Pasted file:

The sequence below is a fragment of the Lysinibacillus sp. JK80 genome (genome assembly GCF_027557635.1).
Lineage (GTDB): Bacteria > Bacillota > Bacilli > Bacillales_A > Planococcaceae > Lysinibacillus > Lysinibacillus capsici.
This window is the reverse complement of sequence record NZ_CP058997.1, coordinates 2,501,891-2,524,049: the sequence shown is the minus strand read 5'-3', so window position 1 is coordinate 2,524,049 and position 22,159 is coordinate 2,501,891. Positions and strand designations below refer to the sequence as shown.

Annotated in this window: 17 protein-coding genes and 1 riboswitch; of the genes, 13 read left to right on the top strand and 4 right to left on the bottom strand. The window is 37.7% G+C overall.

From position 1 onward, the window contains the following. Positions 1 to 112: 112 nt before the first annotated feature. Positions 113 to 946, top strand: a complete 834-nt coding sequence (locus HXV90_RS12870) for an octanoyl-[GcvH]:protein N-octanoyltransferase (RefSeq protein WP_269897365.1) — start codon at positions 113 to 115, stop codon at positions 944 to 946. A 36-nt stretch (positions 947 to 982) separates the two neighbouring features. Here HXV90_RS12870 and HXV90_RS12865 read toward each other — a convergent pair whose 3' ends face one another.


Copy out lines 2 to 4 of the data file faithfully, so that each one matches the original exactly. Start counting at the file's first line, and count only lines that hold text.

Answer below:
Lineage (GTDB): Bacteria > Bacillota > Bacilli > Bacillales_A > Planococcaceae > Lysinibacillus > Lysinibacillus capsici.
This window is the reverse complement of sequence record NZ_CP058997.1, coordinates 2,501,891-2,524,049: the sequence shown is the minus strand read 5'-3', so window position 1 is coordinate 2,524,049 and position 22,159 is coordinate 2,501,891. Positions and strand designations below refer to the sequence as shown.

Annotated in this window: 17 protein-coding genes and 1 riboswitch; of the genes, 13 read left to right on the top strand and 4 right to left on the bottom strand. The window is 37.7% G+C overall.